Cheap if it works, expensive if it doesn't.
History of The Homemade Projector
I'd always wanted a projector. I'm a huge movie nut. Obviously. That's why I'm an RTFmajor. But I didn't really have the money to buy a brand new projector (although they're pretty cheap these days). So I'm browsing the internet and I discovered that people actuallymake their own projectors. This is an amazing idea. My friend Jonah had already built hisown homemade DVR using a standard pc computer, Linux, and software fromMythTV.org so I figured why not build your own projector.I ended up doing a ton of research. Here are some of the original cost breakdowns:$190 - LiquidVideo 15" LCD Monitor $14 - Reflective Bowl$137 - Fresnels$67 - Electric Ballast$20 - Computer Fan$17.10 - 2 other fans$20 - LumenLab Guide$2.92 - Screws$19.01 - Wood$25.21 - Home Depot$56.76 - Home Depot$8.39 - Home Depot= ~~$577So for $500 I was going to have a 1024x768 projector. My friend Terry and I were going tosplit the cost (cause who the hell knows if something you find on the internet is actuallygoing to work) and work on the projector together. Which we did. Until we broke one of thecables on the monitor. $190 down the drain. At that point, we were both sick of the projectand decided to finish out school. My friend Jonah decided to buy our wrecked projector. Wehad bought all the parts and even finished building the housing, but at that point we were sick of it. Jonah scored a sweet deal though as we gave him a pretty nice discount.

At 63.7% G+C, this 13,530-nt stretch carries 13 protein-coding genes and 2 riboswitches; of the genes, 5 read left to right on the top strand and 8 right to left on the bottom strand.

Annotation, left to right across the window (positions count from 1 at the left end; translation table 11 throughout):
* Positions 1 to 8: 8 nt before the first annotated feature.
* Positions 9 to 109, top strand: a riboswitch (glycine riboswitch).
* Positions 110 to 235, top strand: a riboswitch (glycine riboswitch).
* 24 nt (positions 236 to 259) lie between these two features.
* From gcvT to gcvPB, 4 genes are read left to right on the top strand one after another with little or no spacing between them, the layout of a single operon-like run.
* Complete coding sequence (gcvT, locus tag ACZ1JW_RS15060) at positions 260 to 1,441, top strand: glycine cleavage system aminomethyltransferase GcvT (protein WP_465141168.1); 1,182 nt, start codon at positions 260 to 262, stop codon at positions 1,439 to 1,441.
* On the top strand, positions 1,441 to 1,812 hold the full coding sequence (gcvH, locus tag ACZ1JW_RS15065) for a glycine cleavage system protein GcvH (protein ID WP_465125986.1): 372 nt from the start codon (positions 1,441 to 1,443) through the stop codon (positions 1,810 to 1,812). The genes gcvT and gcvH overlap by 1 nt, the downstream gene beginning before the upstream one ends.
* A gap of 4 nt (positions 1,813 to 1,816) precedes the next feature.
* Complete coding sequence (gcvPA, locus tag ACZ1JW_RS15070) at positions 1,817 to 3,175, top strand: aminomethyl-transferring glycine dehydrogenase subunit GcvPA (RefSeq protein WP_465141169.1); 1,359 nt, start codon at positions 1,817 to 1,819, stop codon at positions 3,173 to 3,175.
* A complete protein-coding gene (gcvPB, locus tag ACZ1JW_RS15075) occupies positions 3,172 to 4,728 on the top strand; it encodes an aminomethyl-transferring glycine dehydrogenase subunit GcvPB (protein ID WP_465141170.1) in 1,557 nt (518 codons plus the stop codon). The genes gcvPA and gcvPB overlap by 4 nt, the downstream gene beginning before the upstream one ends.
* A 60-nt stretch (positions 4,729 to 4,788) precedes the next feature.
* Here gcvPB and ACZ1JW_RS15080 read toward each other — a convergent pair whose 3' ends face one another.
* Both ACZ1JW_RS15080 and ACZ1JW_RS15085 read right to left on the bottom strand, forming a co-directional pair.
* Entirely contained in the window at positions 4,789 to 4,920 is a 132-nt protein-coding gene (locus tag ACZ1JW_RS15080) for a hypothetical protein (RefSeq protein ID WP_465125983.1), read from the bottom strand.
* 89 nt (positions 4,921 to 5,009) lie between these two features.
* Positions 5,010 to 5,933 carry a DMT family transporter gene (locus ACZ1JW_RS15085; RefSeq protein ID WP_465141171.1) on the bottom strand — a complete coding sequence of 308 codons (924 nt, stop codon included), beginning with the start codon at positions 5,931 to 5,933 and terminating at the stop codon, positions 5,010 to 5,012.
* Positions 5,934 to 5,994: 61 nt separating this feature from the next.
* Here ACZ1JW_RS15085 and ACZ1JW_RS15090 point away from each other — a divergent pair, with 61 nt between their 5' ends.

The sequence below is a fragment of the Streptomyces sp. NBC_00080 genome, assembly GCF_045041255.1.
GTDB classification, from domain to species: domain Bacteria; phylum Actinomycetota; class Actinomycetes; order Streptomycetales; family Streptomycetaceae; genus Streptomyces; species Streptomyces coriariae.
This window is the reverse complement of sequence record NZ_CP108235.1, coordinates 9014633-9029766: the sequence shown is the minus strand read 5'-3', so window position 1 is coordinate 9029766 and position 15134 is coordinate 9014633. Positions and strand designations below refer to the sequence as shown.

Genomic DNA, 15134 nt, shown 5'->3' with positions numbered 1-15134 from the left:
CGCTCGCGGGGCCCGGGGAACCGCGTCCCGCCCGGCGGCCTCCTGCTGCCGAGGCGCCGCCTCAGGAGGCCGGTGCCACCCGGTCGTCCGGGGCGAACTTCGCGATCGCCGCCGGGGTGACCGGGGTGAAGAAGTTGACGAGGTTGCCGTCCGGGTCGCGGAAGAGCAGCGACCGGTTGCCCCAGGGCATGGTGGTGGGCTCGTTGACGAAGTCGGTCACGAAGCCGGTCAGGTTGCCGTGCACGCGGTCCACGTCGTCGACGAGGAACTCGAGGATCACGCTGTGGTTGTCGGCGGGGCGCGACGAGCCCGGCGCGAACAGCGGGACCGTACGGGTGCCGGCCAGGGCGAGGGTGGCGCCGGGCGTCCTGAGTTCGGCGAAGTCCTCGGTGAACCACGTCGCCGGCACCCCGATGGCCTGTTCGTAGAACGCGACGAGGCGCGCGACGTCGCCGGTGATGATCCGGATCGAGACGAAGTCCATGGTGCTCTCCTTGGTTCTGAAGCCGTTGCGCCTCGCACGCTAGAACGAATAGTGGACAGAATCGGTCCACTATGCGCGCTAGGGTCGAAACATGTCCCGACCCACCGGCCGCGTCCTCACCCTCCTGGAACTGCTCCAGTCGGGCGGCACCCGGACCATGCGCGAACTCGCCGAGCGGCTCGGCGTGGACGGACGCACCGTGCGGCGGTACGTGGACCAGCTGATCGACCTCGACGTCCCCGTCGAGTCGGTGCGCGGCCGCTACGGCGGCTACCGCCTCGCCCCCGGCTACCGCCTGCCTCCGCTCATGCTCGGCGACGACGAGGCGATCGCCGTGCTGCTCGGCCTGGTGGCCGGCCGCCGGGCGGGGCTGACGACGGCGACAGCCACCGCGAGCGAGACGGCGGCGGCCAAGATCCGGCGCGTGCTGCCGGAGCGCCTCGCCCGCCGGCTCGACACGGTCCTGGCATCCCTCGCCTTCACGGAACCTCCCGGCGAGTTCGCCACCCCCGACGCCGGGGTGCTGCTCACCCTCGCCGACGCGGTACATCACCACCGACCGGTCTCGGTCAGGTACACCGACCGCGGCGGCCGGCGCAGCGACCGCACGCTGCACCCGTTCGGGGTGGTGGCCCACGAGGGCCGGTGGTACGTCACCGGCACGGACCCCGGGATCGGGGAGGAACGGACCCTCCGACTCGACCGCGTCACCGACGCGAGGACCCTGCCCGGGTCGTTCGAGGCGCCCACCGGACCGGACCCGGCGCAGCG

Weird Science to the rescue!
Months went by. The unfinished projector just sat there doing nothing. Jonah just never quitegot around to finishing it, and frankly, who could blame him considering how much troublethe damn thing was. Well, along came Weird Science and so I thought to myself, "Wow, this project's pretty crazy." Plus, it gave Jonah the added motivation of a deadline. So Jonah bought a 15.4" wide screen, 1280x800 monitor off of ebay for $120. This was an awesomeupgrade because it meant that if the projector worked, we would actually have a projector capable of displaying full, uncompressed 720P HDTV.We still needed to do the wiring (no small task since we knew nothing about wiring), figureout a way to secure the fresnels, handle any temperature issues that might arise, secure the ballast, and lot of other things. Here are some pics of our handiwork: